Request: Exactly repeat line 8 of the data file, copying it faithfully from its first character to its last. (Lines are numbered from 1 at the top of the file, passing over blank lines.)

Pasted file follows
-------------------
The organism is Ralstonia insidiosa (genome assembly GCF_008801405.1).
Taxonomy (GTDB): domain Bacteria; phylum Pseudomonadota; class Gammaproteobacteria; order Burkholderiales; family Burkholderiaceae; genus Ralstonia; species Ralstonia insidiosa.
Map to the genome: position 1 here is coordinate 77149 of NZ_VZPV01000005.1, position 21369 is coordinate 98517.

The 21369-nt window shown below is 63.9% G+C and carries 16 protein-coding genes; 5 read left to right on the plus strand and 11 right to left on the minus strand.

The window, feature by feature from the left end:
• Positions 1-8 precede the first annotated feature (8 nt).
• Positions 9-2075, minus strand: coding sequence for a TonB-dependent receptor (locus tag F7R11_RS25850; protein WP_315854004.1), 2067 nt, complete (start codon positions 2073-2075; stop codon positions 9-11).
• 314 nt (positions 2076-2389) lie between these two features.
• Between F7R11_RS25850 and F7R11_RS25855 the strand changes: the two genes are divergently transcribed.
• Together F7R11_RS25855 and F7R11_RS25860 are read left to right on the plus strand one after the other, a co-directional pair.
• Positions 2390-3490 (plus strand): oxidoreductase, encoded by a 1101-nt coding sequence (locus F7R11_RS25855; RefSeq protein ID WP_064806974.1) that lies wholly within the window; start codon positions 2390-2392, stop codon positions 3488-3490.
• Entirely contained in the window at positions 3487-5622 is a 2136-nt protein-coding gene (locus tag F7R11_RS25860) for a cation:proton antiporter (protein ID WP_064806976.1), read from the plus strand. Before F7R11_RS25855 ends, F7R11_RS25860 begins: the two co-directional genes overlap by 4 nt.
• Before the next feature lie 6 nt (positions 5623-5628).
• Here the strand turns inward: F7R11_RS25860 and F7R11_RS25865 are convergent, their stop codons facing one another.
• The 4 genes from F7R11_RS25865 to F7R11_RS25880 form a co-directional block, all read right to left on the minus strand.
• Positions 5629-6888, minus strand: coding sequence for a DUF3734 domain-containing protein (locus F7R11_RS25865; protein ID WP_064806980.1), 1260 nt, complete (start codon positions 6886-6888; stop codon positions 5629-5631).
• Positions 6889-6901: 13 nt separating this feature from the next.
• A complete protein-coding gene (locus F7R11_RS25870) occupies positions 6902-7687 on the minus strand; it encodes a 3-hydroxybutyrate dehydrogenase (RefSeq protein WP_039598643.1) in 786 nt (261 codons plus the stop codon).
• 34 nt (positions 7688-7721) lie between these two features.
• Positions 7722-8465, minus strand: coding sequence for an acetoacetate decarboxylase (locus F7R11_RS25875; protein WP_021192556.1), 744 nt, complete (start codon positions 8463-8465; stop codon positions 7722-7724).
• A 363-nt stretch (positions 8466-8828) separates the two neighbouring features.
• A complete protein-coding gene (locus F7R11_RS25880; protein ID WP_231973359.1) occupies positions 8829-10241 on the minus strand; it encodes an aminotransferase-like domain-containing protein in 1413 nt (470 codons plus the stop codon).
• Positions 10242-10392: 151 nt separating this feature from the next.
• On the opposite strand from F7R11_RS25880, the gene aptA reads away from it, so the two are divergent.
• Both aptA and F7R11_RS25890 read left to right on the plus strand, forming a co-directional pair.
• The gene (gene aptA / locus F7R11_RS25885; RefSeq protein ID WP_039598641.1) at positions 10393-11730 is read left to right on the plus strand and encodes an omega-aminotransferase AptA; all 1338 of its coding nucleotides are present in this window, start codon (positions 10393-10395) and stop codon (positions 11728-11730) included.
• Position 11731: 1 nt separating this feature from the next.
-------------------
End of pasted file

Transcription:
• 314 nt (positions 2076-2389) lie between these two features.